I have a question regarding molecule similarity computation. I'm more from computation than chemistry, so it is a fairly new topic for me, and I'm actually working with a (quantum computing) algorithm for molecule similarity computation.
So here is my question, given these molecules:
, hereafter "reference molecule"
, hereafter "molecule 1"
, hereafter "molecule 2"
- P modified nicotinamide
, hereafter "molecule 3"
If I compute the Tanimoto similarity between reference and molecule 1, I have 0.419.
If I compute the Tanimoto similarity between reference and molecule 2, I have 0.633.
What I observe is that Tanimoto similarity considers that molecule 2 is more similar to reference molecule than molecule 1, but if we look at molecule illustrations, we notice that molecule 1 differs from reference by one N atom moved by one position, whereas molecule 2 differs from reference by one molecule which is not the same.
So, in an algorithmic point of view, it makes sense that molecule 1 has two molecule differences (one N replaced by C, and one C replaced by N) whilst molecule 2 has only one molecule difference (OH replaced by NH2) so the similarity is lower for molecule 1.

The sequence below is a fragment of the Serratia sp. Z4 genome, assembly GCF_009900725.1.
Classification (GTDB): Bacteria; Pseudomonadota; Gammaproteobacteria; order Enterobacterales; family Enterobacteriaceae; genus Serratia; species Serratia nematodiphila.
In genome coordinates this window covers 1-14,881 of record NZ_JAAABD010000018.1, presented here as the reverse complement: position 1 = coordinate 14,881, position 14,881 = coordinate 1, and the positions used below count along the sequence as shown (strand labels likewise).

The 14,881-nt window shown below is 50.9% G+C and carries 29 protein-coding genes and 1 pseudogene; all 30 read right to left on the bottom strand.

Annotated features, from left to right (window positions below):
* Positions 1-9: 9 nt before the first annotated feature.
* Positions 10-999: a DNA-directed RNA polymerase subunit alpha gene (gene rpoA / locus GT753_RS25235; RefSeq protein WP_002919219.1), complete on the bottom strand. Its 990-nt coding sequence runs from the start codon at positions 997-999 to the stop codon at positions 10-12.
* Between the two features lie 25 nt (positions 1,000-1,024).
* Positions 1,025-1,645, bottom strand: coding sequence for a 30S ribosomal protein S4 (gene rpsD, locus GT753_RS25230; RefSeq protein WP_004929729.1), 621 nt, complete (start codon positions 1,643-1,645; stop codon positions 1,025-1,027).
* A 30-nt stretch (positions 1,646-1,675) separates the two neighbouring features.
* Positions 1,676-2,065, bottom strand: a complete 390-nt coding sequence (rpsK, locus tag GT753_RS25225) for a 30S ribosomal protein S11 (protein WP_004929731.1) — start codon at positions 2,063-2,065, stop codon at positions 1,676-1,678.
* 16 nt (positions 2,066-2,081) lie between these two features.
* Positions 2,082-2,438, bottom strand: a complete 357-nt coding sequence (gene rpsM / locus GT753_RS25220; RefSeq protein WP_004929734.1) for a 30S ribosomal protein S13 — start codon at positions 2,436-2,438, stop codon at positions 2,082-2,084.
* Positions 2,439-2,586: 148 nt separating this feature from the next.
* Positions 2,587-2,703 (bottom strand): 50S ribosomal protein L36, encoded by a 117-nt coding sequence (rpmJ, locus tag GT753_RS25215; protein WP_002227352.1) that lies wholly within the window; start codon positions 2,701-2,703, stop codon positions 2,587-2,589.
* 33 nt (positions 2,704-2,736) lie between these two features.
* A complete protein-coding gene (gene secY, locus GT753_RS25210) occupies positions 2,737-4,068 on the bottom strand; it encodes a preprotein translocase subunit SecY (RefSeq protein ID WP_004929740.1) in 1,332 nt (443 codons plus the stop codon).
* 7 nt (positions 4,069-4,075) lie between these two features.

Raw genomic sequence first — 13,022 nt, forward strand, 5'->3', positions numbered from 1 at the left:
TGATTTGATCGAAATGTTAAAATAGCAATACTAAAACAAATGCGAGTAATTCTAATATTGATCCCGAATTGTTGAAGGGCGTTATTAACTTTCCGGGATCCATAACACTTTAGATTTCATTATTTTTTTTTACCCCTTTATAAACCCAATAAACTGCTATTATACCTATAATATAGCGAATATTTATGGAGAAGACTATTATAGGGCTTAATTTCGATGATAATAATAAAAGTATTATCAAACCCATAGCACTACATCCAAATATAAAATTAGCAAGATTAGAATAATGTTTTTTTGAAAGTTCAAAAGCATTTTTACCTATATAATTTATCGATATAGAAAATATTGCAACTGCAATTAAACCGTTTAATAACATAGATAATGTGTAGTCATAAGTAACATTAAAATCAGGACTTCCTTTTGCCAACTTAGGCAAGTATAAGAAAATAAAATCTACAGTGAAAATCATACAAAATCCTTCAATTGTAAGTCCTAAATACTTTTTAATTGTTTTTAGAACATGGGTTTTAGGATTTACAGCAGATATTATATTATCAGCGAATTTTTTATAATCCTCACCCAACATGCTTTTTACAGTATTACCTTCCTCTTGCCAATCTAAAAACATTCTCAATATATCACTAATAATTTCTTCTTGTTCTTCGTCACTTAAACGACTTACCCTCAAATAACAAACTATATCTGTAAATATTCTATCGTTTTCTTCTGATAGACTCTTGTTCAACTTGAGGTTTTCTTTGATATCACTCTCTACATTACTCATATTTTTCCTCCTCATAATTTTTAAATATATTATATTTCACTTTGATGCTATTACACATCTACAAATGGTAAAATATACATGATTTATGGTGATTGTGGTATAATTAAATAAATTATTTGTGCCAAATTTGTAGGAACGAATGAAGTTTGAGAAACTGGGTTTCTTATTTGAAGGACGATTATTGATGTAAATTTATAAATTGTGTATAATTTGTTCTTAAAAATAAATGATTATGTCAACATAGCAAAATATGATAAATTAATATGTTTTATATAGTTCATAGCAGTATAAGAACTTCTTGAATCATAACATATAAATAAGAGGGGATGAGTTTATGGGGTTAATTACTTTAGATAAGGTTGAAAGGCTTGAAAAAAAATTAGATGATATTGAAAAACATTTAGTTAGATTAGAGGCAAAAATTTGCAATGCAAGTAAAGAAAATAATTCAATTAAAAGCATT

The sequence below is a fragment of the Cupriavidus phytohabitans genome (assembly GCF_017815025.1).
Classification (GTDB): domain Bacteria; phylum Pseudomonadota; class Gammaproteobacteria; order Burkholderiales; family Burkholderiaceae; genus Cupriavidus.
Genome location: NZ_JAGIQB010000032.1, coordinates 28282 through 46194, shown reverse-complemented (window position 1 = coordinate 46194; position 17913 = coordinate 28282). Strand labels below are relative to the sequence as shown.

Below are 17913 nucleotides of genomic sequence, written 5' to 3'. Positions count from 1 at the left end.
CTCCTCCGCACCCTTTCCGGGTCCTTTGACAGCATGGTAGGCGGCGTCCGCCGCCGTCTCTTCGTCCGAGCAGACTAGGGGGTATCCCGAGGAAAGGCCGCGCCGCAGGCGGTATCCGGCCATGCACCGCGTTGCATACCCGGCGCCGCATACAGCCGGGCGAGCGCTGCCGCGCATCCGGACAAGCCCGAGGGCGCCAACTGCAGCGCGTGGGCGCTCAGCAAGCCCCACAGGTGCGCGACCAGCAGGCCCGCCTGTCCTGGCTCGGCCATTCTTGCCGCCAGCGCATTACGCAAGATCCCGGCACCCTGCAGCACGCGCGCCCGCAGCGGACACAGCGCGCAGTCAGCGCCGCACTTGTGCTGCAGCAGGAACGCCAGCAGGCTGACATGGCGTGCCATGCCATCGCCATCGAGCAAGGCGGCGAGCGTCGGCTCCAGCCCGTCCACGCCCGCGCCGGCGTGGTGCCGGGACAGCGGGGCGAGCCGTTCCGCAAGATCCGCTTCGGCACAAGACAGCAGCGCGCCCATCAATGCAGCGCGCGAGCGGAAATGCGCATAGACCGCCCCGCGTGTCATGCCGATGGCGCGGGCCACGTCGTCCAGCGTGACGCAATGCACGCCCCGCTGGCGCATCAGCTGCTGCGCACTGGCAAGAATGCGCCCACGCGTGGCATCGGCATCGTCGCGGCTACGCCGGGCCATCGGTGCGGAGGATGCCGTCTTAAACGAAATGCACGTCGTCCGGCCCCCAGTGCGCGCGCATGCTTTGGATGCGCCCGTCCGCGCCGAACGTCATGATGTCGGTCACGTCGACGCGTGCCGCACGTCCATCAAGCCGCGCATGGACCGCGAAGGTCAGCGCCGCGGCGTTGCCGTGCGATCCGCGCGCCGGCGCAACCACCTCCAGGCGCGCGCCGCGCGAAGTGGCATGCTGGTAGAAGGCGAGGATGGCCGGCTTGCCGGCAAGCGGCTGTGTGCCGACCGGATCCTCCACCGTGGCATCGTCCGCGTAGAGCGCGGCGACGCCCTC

But, in a chemical point of view, does this also make sense ? I mean, why just moving one N atom is less similar than changing one atom by an other ? In other word, is the chemical function of molecule 2 more similar than molecule 1 to reference molecule ?
An other observation, if I compute the Tanimoto similarity between reference and molecule 3, I have 0.633 (like for molecule 2), so Tanimoto distance does not take in account the fact that one atom differs between molecule 2 and 3, whilst my "non-chemical-specialist" mind would guess than one is more similare than the other as they are not equivalent ?
Finally, is there a "chemical" process (by chemical, I mean not algorithmic) to compare molecules in order to have "chemical function" similarity I can refer to ?
Thank you for your help, I hope my questions are well formulated.